John Paul II Assails Policies That Attack the Family
Warns of Sterilization, Abortion and Divorce in Address to Brazilian Bishops
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VATICAN CITY, NOV. 18, 2002 (Zenit.org).- John Paul II condemned demographic policies that resort to mass sterilizations and promotion of abortion and divorce, saying they produce "tragic results" for the family.
The Pope addressed these issues on Saturday when he met with a group of Brazilian bishops from the East 2 Region. The prelates were in Rome for their once-every-five-year visit to the Holy See.
The Holy Father focused on the "fundamental and irreplaceable" role of the family, and continued with the series of addresses on critical topics for the Church.
"Civil laws that favor divorce and threaten life by attempting to introduce abortion officially; birth-control campaigns that, instead of calling for responsible procreation through the natural rhythm of fertility, led to the sterilization of thousands of women, especially in the Northeast [of Brazil], and programmed the use of contraceptive methods, now reveal their most tragic results," he said.
Factors such as the "lack of objective information and geographic uprooting" give origin to "a process of disintegration of the family nucleus in its most essential elements," the Pope stressed.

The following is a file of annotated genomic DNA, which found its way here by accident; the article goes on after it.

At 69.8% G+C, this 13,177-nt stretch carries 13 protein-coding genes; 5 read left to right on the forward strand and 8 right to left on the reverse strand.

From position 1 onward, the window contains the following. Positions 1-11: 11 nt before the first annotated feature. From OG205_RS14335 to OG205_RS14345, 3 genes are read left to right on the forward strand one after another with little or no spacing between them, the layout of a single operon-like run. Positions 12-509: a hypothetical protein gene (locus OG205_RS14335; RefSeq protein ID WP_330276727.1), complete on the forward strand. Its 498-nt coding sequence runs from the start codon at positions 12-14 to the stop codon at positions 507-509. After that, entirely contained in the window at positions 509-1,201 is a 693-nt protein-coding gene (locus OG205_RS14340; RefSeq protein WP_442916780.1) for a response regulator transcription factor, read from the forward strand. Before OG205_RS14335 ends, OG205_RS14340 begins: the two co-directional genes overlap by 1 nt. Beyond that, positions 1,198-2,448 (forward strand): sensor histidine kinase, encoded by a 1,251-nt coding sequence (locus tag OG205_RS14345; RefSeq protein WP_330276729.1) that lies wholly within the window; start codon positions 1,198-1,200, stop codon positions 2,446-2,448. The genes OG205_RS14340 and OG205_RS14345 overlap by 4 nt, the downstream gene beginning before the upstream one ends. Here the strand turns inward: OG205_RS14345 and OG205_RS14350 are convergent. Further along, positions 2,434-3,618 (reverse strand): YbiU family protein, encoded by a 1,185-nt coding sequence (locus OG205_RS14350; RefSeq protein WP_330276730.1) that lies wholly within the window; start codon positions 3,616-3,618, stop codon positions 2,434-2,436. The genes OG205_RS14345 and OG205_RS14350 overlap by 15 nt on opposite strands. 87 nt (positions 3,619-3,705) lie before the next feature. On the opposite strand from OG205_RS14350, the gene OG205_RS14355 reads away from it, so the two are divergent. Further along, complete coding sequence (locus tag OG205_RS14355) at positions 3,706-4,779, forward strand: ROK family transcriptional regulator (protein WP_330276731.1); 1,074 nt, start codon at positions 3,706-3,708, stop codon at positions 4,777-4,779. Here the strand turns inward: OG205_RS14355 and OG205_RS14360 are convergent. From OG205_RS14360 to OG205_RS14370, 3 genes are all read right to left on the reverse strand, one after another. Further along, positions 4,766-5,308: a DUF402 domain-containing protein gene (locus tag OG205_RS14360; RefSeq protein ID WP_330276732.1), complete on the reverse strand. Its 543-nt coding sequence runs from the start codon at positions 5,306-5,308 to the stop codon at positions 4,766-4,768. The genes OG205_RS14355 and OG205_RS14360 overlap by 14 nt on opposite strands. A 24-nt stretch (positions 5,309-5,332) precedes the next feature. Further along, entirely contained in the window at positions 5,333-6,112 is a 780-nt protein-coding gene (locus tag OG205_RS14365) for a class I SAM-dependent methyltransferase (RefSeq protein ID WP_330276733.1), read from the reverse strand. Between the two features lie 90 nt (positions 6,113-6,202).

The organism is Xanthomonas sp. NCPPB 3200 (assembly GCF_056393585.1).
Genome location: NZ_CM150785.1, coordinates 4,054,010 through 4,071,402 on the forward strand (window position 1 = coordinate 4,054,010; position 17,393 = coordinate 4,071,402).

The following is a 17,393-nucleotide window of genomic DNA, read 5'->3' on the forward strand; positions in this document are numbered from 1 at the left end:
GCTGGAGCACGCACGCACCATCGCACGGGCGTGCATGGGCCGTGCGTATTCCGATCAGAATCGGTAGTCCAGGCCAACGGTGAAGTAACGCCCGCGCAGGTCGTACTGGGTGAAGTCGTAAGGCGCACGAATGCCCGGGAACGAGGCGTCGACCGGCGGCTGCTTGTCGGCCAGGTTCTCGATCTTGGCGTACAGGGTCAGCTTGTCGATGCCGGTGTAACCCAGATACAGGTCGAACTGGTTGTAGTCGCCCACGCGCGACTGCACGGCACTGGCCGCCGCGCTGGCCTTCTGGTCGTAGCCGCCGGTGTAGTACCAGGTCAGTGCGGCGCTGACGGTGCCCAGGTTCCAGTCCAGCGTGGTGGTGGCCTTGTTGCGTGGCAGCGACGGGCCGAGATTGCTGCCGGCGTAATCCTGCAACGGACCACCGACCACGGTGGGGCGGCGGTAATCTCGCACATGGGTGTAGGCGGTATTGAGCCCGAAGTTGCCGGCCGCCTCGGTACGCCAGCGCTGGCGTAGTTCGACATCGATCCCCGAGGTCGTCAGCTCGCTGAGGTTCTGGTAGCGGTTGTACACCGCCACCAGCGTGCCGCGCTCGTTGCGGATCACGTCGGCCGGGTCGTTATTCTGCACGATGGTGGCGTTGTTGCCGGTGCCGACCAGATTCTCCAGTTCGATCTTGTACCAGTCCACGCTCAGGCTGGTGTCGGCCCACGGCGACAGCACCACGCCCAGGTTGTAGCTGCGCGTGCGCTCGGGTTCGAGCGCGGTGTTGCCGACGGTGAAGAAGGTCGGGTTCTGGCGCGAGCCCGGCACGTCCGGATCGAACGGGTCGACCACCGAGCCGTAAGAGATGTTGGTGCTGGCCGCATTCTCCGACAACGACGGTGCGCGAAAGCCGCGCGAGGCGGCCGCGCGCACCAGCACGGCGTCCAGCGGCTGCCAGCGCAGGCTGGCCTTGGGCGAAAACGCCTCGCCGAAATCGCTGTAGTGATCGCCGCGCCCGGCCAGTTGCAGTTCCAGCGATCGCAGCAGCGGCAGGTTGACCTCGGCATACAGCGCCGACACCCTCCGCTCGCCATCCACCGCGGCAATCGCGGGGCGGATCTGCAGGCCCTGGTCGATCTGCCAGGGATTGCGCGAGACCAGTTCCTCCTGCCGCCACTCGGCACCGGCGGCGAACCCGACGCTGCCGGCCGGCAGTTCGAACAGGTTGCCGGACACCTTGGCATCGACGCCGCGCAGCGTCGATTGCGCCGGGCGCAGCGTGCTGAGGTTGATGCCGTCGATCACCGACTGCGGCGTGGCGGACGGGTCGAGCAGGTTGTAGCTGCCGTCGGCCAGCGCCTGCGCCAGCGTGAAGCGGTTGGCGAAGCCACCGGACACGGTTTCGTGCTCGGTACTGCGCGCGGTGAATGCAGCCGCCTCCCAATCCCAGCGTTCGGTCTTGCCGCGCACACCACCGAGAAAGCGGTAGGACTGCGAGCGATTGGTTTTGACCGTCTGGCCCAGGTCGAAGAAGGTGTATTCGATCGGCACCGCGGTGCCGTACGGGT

Other symptoms of this disintegration of the family are "attempts by public opinion and civil legislation to equate the family with mere de facto unions or to recognize as such persons of the same sex," he said.
Given this situation, the Holy Father made three appeals to Catholics.
First, he told the pastors that to fail to proclaim the truth about marriage and the family "would be a grave pastoral omission, which would lead people to error, especially those who have the important responsibility to make decisions for the common good of the nation."
Second, John Paul II called for the commitment of all Catholics, especially married couples, who "must be the first to witness to the grandeur of conjugal and family life," to respond with "a more incisive and constant catechetical and educational action, which will give incentive to the Christian ideal of faithful and indissoluble conjugal communion."
Third, he exhorted "those who are afraid of the exigencies that such fidelity implies": "Be not afraid of the risks! There is no difficult situation that cannot be addressed in an adequate way when a climate of consistent Christian life is cultivated."